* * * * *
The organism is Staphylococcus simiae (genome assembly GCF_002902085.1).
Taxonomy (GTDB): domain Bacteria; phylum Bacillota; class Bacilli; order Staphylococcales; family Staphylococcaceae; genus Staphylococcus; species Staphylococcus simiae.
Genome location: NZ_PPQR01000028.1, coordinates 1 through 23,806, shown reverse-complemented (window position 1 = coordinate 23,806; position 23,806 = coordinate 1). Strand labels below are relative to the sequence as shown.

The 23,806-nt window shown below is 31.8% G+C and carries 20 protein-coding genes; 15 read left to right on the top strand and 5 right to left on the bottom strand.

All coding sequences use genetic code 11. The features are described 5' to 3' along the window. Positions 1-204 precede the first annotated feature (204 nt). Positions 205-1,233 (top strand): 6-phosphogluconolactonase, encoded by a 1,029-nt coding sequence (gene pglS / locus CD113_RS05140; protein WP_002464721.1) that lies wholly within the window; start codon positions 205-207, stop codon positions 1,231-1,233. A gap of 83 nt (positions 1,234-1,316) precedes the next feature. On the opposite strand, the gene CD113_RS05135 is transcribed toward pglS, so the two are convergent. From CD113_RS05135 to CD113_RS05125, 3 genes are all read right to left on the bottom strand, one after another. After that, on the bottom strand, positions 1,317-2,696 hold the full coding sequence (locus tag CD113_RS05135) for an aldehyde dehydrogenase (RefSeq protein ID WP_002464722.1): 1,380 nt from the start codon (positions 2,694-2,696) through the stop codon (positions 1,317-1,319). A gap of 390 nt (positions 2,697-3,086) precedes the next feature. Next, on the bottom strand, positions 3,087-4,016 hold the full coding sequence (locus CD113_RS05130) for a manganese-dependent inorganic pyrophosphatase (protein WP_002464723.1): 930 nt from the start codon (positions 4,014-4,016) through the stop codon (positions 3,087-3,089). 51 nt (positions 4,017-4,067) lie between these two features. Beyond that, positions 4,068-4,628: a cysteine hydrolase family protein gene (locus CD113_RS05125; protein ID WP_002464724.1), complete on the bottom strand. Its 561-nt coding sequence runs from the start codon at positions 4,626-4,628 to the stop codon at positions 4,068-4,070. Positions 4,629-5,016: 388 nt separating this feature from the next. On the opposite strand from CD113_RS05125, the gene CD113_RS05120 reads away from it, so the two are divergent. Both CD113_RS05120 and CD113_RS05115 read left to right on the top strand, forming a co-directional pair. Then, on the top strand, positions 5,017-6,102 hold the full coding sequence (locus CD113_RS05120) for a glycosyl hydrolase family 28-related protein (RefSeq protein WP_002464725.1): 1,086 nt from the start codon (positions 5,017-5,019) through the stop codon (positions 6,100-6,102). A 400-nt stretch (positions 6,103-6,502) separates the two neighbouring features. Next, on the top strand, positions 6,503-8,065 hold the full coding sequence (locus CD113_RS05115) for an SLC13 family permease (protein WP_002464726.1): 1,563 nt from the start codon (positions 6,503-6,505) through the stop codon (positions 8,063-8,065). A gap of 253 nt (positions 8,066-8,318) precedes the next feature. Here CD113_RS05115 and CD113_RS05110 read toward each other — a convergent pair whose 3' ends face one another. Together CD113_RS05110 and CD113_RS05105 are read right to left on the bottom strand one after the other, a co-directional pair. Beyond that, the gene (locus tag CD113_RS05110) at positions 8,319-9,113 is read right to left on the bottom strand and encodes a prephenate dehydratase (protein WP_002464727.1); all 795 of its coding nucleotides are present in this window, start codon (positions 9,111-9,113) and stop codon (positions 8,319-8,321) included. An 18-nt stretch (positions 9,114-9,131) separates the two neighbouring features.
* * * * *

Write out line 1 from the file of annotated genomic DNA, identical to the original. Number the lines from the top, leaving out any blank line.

The organism is Staphylococcus simiae (genome assembly GCF_002902085.1).